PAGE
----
* OR were calculated using the conditional logistic regression model, adjusted for baseline BMI and the interaction term (SNP × DP scores). Participants were jointly classified (eight groups) according to quartiles of DP scores and dominant model of the rs5128, rs670 and rs5069 genotypes. The lowest quartile of DP scores and homozygote genotype with major allele were used as the reference group.

The examination of the individual WDP scores did not identify an interaction between dietary patterns and genetic variants of APOA1 and APOC3 genotypes. MetS risk appeared to increase significantly in the higher quartiles of WDP scores in the CC homozygote of APOC3 (P trend= 0·04) and in the A (P trend= 0·008) and T (P trend= 0·03) allele carriers of APOA1 rs670 and rs5069, respectively. Also, the conditional logistic regression analysis conducted separately in men and women showed that this trend remains significant in men for the APOA1 SNP. MetS risk increased in the higher quartiles of WDP scores and in the A allele carriers of APOA1 rs670 (GG genotype (n 204), OR 1, 2·24, 1·98, 1·11, P trend= 0·22 and GA+AA genotype (n 266), OR 1·44, 1·35, 2·62, 4·57, P trend= 0·001, P interaction= 0·08) and the T allele carriers of APOA1 rs5069 (CC genotype (n 282), OR 1, 1·50, 1·04, 1·22, P trend= 0·13 and CT+TT genotype (n 188), OR 0·37, 0·44, 1·13, 1·71, P trend< 0·001, P interaction= 0·11). MetS risk increased in the higher quartiles of WDP scores in all the genotypes of APOC3 rs5128 in men (CC genotype (n 304), OR 1, 1·98, 2·53, 2·32, P trend= 0·009 and CG+GG genotype (n 154), OR 1·40, 0·85, 1·71, 3·15, P trend= 0·02, P interaction= 0·56; data not shown).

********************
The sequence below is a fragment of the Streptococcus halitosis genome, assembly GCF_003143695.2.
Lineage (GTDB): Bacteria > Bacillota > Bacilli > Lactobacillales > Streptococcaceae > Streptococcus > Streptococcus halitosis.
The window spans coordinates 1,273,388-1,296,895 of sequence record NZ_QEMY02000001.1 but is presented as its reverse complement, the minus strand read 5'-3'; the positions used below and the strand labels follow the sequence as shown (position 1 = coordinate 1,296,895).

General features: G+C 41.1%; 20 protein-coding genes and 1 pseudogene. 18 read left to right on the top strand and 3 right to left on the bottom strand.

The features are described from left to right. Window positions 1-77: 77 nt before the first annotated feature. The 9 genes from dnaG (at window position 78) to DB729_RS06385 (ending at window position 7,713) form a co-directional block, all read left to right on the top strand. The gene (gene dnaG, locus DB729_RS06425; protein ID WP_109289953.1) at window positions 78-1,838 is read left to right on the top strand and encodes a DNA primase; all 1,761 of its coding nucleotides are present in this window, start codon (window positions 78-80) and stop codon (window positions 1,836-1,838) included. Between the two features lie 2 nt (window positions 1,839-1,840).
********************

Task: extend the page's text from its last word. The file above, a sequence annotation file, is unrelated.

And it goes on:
Adherence to the HDP was associated with MetS risk in GG homozygote individuals of rs670 (P trend= 0·008), an association that did not, however, remain significant after conducting this analysis separately in men and women. MetS risk decreased in the higher quartiles of HDP scores in the CC genotype of APOA1 rs5069 in women (CC genotype (n 235), OR 1, 1·21, 0·78, 0·67, P trend= 0·50 and CT+TT genotype (n 123), OR 0·29, 0·66, 1·36, 1·96, P trend= 0·11, P interaction= 0·03; data not shown).